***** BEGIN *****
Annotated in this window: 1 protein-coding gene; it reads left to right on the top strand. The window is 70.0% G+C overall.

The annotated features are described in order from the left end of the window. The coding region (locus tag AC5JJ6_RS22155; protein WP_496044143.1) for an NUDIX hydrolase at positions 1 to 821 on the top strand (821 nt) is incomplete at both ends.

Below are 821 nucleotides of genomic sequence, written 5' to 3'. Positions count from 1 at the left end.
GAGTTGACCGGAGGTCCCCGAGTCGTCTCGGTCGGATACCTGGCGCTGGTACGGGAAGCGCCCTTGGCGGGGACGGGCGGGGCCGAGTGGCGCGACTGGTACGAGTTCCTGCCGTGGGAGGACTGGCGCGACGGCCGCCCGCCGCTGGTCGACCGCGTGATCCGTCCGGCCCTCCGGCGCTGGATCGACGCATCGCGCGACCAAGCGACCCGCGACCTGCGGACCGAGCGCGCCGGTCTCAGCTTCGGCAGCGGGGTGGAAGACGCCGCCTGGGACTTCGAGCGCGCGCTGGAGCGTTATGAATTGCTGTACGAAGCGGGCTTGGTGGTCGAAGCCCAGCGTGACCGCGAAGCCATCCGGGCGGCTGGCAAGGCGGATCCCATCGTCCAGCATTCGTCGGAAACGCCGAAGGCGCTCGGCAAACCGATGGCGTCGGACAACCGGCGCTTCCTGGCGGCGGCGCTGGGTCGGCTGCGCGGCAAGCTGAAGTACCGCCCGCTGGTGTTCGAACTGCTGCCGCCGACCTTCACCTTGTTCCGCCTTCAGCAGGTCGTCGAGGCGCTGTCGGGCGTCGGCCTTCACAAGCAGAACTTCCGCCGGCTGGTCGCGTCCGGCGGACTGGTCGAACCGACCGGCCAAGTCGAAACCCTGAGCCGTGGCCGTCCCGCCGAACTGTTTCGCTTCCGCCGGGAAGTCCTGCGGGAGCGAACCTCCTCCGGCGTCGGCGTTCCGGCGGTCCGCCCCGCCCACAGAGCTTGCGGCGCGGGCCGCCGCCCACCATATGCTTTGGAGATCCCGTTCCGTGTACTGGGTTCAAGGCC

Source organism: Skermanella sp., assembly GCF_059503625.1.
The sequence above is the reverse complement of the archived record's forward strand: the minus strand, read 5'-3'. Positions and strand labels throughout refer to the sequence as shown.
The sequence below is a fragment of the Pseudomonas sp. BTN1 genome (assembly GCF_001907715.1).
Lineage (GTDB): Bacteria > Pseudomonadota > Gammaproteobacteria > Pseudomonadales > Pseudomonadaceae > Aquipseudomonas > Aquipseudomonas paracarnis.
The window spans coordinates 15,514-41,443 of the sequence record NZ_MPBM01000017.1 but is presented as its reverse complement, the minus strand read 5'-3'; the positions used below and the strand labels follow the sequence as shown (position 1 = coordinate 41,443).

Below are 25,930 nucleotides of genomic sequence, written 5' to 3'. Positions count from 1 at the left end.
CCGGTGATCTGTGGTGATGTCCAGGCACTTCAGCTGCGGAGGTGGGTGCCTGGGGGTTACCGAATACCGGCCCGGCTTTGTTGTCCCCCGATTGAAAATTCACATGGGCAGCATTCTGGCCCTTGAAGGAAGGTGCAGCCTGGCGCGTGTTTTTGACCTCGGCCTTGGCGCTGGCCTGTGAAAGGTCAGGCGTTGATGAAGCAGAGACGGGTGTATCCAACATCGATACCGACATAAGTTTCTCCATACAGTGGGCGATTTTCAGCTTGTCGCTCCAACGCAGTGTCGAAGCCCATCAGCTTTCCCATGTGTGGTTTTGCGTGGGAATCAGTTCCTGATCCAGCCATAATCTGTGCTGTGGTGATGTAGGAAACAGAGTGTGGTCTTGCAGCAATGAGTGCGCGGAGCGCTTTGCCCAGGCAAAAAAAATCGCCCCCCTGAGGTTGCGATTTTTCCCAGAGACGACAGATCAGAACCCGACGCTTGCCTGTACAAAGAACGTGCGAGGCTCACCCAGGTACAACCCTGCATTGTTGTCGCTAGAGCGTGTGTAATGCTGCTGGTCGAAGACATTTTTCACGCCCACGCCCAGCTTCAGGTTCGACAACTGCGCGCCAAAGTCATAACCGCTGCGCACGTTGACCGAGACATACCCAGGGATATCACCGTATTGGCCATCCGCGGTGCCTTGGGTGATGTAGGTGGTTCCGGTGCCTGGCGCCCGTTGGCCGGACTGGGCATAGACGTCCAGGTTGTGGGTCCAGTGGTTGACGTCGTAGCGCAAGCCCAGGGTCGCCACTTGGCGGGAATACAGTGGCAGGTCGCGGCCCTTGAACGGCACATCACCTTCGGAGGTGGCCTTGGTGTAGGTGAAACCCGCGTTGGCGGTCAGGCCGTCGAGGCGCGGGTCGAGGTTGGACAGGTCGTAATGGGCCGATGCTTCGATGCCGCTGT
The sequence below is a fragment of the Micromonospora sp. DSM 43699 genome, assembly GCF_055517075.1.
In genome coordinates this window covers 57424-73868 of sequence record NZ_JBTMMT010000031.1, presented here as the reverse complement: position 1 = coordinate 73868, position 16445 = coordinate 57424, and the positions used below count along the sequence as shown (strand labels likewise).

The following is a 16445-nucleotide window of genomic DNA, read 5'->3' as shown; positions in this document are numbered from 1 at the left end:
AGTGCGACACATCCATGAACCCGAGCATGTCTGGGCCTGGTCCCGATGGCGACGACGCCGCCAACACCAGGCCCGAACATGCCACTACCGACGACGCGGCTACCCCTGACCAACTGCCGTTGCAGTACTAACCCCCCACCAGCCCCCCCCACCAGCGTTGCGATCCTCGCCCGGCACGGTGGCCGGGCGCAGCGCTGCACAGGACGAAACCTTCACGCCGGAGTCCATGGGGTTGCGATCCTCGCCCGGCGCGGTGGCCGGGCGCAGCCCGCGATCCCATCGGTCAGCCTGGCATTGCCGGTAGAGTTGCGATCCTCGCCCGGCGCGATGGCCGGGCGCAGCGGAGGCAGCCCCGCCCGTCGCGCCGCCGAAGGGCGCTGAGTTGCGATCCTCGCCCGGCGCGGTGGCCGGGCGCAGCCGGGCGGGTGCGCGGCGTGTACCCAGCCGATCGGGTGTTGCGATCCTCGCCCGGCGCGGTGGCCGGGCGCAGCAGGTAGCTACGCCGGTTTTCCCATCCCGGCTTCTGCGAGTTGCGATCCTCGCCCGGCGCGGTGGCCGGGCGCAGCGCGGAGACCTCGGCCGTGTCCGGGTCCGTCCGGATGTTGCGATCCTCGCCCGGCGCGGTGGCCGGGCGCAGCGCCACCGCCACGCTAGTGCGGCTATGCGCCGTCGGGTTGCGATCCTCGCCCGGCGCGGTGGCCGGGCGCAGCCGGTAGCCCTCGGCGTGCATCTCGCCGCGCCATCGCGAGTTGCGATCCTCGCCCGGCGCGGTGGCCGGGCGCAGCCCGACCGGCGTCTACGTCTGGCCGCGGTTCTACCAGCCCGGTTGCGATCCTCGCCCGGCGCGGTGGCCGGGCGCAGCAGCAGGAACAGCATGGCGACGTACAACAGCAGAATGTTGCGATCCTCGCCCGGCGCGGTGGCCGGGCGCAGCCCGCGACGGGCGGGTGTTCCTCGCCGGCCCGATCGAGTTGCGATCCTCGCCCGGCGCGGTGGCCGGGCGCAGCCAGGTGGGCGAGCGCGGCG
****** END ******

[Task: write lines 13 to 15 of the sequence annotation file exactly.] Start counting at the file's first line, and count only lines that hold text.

In genome coordinates this window covers 57424-73868 of sequence record NZ_JBTMMT010000031.1, presented here as the reverse complement: position 1 = coordinate 73868, position 16445 = coordinate 57424, and the positions used below count along the sequence as shown (strand labels likewise).

The following is a 16445-nucleotide window of genomic DNA, read 5'->3' as shown; positions in this document are numbered from 1 at the left end:
AGTGCGACACATCCATGAACCCGAGCATGTCTGGGCCTGGTCCCGATGGCGACGACGCCGCCAACACCAGGCCCGAACATGCCACTACCGACGACGCGGCTACCCCTGACCAACTGCCGTTGCAGTACTAACCCCCCACCAGCCCCCCCCACCAGCGTTGCGATCCTCGCCCGGCACGGTGGCCGGGCGCAGCGCTGCACAGGACGAAACCTTCACGCCGGAGTCCATGGGGTTGCGATCCTCGCCCGGCGCGGTGGCCGGGCGCAGCCCGCGATCCCATCGGTCAGCCTGGCATTGCCGGTAGAGTTGCGATCCTCGCCCGGCGCGATGGCCGGGCGCAGCGGAGGCAGCCCCGCCCGTCGCGCCGCCGAAGGGCGCTGAGTTGCGATCCTCGCCCGGCGCGGTGGCCGGGCGCAGCCGGGCGGGTGCGCGGCGTGTACCCAGCCGATCGGGTGTTGCGATCCTCGCCCGGCGCGGTGGCCGGGCGCAGCAGGTAGCTACGCCGGTTTTCCCATCCCGGCTTCTGCGAGTTGCGATCCTCGCCCGGCGCGGTGGCCGGGCGCAGCGCGGAGACCTCGGCCGTGTCCGGGTCCGTCCGGATGTTGCGATCCTCGCCCGGCGCGGTGGCCGGGCGCAGCGCCACCGCCACGCTAGTGCGGCTATGCGCCGTCGGGTTGCGATCCTCGCCCGGCGCGGTGGCCGGGCGCAGCCGGTAGCCCTCGGCGTGCATCTCGCCGCGCCATCGCGAGTTGCGATCCTCGCCCGGCGCGGTGGCCGGGCGCAGCCCGACCGGCGTCTACGTCTGGCCGCGGTTCTACCAGCCCGGTTGCGATCCTCGCCCGGCGCGGTGGCCGGGCGCAGCAGCAGGAACAGCATGGCGACGTACAACAGCAGAATGTTGCGATCCTCGCCCGGCGCGGTGGCCGGGCGCAGCCCGCGACGGGCGGGTGTTCCTCGCCGGCCCGATCGAGTTGCGATCCTCGCCCGGCGCGGTGGCCGGGCGCAGCCAGGTGGGCGAGCGCGGCG